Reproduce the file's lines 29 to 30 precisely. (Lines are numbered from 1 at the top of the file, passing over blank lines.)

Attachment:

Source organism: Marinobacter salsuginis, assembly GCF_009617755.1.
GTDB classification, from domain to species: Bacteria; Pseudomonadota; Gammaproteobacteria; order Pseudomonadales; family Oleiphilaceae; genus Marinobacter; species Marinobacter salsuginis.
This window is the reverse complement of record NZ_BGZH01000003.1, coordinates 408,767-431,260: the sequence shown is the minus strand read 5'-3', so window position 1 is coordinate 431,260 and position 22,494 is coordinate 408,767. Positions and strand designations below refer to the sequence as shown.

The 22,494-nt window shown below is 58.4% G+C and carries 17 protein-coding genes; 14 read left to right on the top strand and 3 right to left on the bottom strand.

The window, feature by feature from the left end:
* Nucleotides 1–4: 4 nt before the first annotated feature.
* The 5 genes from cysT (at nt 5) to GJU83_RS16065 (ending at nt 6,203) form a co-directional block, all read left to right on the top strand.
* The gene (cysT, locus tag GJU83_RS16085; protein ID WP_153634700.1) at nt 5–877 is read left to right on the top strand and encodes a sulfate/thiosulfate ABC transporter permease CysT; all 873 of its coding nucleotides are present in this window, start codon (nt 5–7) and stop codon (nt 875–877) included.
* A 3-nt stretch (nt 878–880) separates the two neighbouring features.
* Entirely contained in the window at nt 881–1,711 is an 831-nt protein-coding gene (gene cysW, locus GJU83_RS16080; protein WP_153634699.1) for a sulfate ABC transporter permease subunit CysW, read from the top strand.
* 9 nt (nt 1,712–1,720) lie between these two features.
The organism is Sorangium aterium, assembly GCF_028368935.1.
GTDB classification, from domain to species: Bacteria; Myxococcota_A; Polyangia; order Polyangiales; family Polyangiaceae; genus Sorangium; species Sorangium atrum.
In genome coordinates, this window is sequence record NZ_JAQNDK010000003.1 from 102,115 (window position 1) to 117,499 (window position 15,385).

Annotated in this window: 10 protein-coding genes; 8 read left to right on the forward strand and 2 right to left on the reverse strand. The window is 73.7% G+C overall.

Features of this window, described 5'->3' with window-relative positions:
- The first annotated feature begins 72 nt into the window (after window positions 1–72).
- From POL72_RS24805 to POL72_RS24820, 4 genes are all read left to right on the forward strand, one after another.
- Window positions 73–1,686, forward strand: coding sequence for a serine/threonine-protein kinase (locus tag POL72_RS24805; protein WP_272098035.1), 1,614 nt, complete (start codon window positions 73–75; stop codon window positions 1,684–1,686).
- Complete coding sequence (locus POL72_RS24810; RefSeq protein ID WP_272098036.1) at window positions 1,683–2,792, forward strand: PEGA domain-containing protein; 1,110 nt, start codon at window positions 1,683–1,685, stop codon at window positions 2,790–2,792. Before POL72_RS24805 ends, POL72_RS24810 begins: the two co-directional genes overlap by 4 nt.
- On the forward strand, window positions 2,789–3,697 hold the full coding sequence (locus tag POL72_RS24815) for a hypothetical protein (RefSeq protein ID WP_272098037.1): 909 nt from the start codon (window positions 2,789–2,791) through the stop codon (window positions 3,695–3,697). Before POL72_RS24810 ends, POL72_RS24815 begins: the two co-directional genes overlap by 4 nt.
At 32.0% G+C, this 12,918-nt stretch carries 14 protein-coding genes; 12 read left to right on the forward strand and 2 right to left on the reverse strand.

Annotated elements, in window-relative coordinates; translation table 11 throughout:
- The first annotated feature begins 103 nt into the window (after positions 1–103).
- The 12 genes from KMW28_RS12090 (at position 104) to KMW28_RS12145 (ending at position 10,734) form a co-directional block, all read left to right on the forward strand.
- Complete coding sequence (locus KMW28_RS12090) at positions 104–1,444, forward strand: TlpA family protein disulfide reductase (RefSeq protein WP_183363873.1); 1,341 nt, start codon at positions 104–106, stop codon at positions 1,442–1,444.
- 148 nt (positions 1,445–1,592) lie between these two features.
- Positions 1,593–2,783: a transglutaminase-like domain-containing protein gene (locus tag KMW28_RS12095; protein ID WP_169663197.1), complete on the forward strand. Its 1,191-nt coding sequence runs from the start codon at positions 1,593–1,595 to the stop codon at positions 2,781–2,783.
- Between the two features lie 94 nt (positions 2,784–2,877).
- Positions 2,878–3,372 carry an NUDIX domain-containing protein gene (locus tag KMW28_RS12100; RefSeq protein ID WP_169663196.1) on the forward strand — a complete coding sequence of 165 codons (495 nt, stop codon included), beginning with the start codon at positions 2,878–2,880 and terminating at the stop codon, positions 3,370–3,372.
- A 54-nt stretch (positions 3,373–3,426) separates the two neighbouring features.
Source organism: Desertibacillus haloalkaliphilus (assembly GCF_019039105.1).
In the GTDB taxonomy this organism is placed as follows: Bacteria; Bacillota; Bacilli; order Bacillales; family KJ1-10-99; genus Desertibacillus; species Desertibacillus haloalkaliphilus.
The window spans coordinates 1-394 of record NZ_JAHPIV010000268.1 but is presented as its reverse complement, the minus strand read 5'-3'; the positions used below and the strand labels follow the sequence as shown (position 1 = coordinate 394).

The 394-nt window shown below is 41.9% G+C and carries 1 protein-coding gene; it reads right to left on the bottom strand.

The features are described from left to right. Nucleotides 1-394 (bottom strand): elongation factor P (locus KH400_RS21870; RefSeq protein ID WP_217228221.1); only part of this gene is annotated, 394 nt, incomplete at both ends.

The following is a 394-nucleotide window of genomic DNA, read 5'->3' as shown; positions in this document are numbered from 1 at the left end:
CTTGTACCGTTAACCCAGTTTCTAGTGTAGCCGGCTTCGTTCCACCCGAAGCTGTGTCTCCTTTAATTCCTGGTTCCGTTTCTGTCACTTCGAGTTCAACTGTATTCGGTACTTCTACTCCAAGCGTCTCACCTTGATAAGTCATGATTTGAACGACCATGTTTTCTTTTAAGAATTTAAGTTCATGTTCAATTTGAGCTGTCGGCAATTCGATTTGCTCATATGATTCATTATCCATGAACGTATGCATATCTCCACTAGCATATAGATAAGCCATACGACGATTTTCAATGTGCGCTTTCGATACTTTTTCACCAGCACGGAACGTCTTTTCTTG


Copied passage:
- Between the two features lie 94 nt (positions 2,784–2,877).
- Positions 2,878–3,372 carry an NUDIX domain-containing protein gene (locus tag KMW28_RS12100; RefSeq protein ID WP_169663196.1) on the forward strand — a complete coding sequence of 165 codons (495 nt, stop codon included), beginning with the start codon at positions 2,878–2,880 and terminating at the stop codon, positions 3,370–3,372.